SXSW: One & Two’s Andrew Droz Palermo and Elizabeth Reaser


Andrew Droz Palermo

The feature directorial debut of You’re Next cinematographer Andrew Droz Palermo, One & Two offers a coming-of-age fable set against the isolated wilderness of North Carolina. “Mad Men’s” Kiernan Shipka stars opposite Timothée Chalamet (Interstellar, “Homeland”) as Eva and Zac, a brother and sister pair, gifted with the mysterious ability to teleport anywhere within their line of sight. As their desire to escape the confines of their childhood home builds, the siblings find themselves held back by their overprotective father, Daniel (Grant Bowler), who has his own machinations in place for Zac and Eva. sat down with Palermo and star Elizabeth Reaser (The Twilight SagaYoung Adult), who plays Evan and Zac’s mother, to discuss their modern fairy tale. Check out the full interview below and check back throughout the week for more interviews with the talented men and women behind all sorts of different SXSW debuts.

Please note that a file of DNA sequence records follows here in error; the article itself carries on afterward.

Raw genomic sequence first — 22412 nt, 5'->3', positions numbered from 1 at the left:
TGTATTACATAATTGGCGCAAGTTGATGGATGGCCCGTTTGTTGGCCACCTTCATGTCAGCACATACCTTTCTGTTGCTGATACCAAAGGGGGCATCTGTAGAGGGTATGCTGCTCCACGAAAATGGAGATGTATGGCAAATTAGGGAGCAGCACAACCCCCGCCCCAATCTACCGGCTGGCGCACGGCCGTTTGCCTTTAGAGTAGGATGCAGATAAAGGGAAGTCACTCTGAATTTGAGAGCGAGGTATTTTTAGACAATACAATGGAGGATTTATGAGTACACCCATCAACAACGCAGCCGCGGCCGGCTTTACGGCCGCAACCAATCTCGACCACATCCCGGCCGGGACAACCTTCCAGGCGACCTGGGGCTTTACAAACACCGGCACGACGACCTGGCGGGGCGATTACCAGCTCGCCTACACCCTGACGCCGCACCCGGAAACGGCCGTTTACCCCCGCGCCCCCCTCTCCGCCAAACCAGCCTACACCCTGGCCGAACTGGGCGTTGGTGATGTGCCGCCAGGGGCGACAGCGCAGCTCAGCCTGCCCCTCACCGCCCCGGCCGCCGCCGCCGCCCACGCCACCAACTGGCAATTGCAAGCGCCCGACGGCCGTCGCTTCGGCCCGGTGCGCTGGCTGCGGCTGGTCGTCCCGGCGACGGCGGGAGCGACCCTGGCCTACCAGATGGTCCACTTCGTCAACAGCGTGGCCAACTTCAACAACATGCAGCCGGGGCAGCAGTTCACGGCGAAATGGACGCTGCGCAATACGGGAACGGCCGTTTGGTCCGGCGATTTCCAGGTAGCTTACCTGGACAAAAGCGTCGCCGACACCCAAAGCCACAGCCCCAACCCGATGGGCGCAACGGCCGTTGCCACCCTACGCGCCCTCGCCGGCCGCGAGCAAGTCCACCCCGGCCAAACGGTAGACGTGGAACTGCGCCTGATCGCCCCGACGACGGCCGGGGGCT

CS: How did the two of you meet for the first time?

Andrew Droz Palermo: Skype!

Elizabeth Reaser: Yeah, we met on Skype. Which is weirdly intimate in a weird way. I’m always afraid I’m going to make a terrible fool out of myself. I think I did, actually, and I said way too much. But I guess it worked!

Palermo: The film lends itself to talking about family. We were both, I think, very forthcoming about our own families, which is something that I really admired about her.

CS: You also had a partner in the writing of “One & Two.” How did that partnership form?